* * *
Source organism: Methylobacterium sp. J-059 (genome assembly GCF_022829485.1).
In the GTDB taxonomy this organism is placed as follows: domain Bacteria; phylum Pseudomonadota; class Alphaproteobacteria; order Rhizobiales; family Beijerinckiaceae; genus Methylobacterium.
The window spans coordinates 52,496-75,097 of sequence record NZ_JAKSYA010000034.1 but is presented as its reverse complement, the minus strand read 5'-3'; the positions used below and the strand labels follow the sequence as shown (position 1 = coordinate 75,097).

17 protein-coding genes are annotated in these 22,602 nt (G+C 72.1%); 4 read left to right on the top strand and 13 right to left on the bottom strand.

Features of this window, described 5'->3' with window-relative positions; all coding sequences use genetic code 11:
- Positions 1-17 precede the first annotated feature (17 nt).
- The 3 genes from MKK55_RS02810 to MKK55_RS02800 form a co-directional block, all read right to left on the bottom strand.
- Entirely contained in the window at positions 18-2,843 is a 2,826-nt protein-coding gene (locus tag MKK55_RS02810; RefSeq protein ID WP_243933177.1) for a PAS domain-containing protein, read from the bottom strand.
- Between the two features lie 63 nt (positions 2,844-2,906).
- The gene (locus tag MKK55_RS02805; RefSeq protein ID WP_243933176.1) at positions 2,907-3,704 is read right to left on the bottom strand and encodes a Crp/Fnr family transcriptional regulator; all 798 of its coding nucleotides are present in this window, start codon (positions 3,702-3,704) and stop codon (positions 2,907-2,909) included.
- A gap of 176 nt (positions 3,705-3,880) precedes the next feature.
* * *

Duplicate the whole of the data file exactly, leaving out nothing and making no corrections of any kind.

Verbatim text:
Source organism: Methylobacterium sp. J-059 (genome assembly GCF_022829485.1).
In the GTDB taxonomy this organism is placed as follows: domain Bacteria; phylum Pseudomonadota; class Alphaproteobacteria; order Rhizobiales; family Beijerinckiaceae; genus Methylobacterium.
The window spans coordinates 52,496-75,097 of sequence record NZ_JAKSYA010000034.1 but is presented as its reverse complement, the minus strand read 5'-3'; the positions used below and the strand labels follow the sequence as shown (position 1 = coordinate 75,097).

17 protein-coding genes are annotated in these 22,602 nt (G+C 72.1%); 4 read left to right on the top strand and 13 right to left on the bottom strand.

Features of this window, described 5'->3' with window-relative positions; all coding sequences use genetic code 11:
- Positions 1-17 precede the first annotated feature (17 nt).
- The 3 genes from MKK55_RS02810 to MKK55_RS02800 form a co-directional block, all read right to left on the bottom strand.
- Entirely contained in the window at positions 18-2,843 is a 2,826-nt protein-coding gene (locus tag MKK55_RS02810; RefSeq protein ID WP_243933177.1) for a PAS domain-containing protein, read from the bottom strand.
- Between the two features lie 63 nt (positions 2,844-2,906).
- The gene (locus tag MKK55_RS02805; RefSeq protein ID WP_243933176.1) at positions 2,907-3,704 is read right to left on the bottom strand and encodes a Crp/Fnr family transcriptional regulator; all 798 of its coding nucleotides are present in this window, start codon (positions 3,702-3,704) and stop codon (positions 2,907-2,909) included.
- A gap of 176 nt (positions 3,705-3,880) precedes the next feature.